Garden Diary - July 2020

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Janet's Victorious Vegetable Garden in Summer

Monday, 13 July 2020

"I've started to dig the garlic." Janet advised me. "But it is all hardneck so pretty stiff. You are welcome to try braiding - maybe it will be easier once the stalks wilt." The answer is, it makes no difference. Hardneck garlic is lovely to eat, stores well. Doesn't braid.

The summer garden. It's growing, changing, starting to burgeon with produce.

The cucumbers are starting to bear, with pickle cucumbers first.
No silly, they're not pickled on the vine. So you can slice and eat.

The first peppers are making an appearance. Amusing that we eat
peppers both green and under-ripe as well as red ripe and sweeter.

Almost time for the first garden ripe red tomatoes. I like fried green
tomatoes but not now when everyone is waiting for Jersey Fresh.

Not tomatoes but tomatillos. I use them to make salsa verde
both fresh and cooked. Janet grows them for the bees, then
shares the fruit to Hispanic cooks. Perhaps me too . . .

"Would you like some potatoes?" Janet said. And promptly dug some Red Norland for me.
The potatoes will be the start of dinner but I needed something of equal quality to pair up.

Aha! I have it. Tillapia fillets, separated along the seam, dusted with flour, some salt and a little fresh ground pepper. Slice up two baby bella mushrooms, saute in butter and a little oil. Cut a few shrimp into 4 pieces each, add to mushrooms. Set aside. Saute tillapia until just done.

Plate up thicker section of fish, add mushrooms and shrimp, set thinner portion of fish at an angle across everything and top with a thin slice of mandarin orange. Potatoes had been boiling while fish was being prepared. When done slice up, add butter and parsley. Delicious!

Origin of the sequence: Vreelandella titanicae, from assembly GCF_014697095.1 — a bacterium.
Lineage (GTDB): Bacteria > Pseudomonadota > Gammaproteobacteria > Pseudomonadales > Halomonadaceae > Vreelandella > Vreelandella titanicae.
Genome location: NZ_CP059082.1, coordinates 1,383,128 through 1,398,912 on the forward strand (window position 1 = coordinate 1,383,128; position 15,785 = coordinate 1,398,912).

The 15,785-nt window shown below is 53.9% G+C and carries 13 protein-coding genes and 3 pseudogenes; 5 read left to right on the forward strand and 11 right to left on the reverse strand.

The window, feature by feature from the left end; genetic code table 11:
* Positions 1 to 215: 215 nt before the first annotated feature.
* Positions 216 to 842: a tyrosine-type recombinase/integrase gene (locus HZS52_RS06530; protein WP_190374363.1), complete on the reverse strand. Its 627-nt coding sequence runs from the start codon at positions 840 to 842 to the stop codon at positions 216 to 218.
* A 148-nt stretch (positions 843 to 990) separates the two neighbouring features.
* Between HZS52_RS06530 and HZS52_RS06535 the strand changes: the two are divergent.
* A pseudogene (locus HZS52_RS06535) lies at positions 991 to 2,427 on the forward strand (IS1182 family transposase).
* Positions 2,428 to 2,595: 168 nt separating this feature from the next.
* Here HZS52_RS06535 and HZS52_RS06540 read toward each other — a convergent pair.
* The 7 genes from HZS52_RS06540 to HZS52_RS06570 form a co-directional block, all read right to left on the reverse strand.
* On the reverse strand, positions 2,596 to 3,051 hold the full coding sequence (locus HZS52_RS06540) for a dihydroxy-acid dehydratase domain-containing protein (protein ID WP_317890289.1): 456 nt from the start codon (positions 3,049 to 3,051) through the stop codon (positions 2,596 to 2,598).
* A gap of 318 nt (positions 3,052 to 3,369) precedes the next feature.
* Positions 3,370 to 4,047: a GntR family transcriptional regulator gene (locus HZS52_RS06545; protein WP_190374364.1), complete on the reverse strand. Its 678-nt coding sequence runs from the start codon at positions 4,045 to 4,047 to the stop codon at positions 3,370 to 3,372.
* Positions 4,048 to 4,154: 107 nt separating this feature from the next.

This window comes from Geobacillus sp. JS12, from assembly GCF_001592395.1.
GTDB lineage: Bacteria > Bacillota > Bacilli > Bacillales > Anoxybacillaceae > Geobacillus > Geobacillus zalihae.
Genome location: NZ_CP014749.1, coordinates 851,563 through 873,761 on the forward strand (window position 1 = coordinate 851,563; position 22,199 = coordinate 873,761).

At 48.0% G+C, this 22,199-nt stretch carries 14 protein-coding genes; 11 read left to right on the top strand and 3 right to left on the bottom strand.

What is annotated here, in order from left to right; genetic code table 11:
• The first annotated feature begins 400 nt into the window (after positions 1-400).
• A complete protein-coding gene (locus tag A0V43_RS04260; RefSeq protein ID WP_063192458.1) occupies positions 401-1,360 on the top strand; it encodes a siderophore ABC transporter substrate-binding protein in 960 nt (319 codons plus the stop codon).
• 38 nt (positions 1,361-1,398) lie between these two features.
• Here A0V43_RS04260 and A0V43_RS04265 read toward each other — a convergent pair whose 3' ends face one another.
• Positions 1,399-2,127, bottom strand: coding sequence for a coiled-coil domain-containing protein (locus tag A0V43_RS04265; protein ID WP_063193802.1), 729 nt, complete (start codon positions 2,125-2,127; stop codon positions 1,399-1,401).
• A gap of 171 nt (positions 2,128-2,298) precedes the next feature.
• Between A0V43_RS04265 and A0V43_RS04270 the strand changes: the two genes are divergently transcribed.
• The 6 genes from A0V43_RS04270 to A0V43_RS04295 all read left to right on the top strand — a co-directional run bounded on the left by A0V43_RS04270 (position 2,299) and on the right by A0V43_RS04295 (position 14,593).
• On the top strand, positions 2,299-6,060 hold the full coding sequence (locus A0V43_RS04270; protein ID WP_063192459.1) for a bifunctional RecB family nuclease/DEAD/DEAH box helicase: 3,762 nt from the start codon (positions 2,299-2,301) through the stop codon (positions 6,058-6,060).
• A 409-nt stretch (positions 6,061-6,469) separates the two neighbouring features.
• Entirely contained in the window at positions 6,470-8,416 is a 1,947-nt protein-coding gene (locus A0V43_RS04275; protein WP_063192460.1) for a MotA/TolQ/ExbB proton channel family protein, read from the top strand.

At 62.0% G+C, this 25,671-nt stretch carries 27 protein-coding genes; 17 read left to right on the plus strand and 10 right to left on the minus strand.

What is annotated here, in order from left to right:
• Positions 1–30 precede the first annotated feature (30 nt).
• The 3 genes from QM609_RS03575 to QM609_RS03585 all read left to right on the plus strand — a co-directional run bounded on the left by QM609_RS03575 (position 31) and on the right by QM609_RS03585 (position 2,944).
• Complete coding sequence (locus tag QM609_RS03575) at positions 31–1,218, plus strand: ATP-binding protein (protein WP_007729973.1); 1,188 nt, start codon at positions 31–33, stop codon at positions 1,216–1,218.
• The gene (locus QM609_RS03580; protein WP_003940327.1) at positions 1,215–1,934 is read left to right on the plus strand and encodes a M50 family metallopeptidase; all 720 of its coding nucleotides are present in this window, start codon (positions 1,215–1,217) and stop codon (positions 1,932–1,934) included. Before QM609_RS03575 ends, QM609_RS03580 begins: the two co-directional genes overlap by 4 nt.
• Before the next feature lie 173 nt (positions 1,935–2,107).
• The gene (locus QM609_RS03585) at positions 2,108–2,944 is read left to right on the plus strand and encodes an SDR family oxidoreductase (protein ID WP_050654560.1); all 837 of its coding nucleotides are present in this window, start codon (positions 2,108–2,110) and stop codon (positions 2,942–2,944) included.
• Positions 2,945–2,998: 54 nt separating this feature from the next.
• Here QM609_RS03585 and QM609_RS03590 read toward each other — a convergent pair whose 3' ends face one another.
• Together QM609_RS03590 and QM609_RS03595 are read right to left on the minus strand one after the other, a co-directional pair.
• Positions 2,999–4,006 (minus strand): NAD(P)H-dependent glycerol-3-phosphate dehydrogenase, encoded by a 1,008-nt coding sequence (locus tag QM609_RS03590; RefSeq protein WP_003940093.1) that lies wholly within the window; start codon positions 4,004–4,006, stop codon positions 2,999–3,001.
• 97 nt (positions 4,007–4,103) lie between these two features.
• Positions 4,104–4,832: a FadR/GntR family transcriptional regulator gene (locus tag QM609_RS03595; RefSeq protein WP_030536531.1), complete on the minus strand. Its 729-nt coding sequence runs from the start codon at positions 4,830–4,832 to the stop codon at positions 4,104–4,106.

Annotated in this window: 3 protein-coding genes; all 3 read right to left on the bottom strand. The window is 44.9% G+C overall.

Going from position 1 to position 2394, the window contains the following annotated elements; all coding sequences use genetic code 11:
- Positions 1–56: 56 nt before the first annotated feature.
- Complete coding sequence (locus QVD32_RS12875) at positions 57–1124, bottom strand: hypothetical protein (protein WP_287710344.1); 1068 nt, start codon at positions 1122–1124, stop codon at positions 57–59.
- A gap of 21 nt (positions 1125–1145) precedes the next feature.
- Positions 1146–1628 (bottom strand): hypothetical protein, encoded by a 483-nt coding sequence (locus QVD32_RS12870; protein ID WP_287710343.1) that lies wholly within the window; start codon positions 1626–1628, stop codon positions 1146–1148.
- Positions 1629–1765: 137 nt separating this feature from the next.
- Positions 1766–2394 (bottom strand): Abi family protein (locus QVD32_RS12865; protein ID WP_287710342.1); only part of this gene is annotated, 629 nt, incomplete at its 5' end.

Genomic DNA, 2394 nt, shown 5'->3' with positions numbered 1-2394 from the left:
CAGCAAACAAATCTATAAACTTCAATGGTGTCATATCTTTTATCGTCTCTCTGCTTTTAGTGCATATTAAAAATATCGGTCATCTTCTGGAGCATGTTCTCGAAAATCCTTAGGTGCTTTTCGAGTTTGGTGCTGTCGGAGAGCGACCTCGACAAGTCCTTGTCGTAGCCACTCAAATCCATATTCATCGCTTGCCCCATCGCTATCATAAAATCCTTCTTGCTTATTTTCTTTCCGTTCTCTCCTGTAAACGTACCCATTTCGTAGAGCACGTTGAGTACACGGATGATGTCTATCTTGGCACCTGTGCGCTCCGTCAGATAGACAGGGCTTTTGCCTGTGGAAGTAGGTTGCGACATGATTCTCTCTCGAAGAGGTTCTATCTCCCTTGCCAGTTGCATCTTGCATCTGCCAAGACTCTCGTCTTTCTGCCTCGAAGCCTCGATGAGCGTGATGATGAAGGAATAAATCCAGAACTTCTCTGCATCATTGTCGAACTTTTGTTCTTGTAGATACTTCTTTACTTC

The eggplants had been growing under fleece to protect the young plants
from flea beetles. Bees must be allowed access, now that they are flowering.

Same purpose, different plants and insect pest. Pumpkins and winter squash
are surging under fleece that protects them from striped cucumber beetles.
As the plants come into flower they must be uncovered if they are to produce.

There's been a spell of heavy rain over a few days. You can see how well Janet's mound and furrow system copes. Kingwood Twp. has a high water table and the original soil was not great. Years of planting green manure (buckwheat), adding load after load of stable bedding of shavings (the horses urine has more fertilizer value than the solid bits), and planting daikon radish whose roots dive deep to open up the heavy soil has given the garden a delightfully loose open loam.

Janet has planted a few okra. We agreed that cooked okra must be
a Southern thing. Slimy! Small baby okra, eaten raw, are not bad.

The artichokes, started indoors at winter's end are now beginning to flower.

And here at the start of summer's abundance, seedlings growing
to be planted in the garden for autumn harvest. Garden's cycles.

UPDATE: Thursday, 16 July 2020

Back to Janet's impressive vegetable garden today, with a car load
of corrugated cardboard for mulch underlayment. Camera in hand

See why my offer of cardboard was happily accepted. This stack was already on hand.

As each new bed is prepared it is raked over, planted (seed or transplants),
then cardboard over area adjacent to planting, which is covered with mulch.

The first sowing of corn is beginning to tassel. Those are not weeds,
but bean seedlings, planted later than the corn and ready to climb.
Two of the Iroquois Nation's Three Sisters, which included squash.

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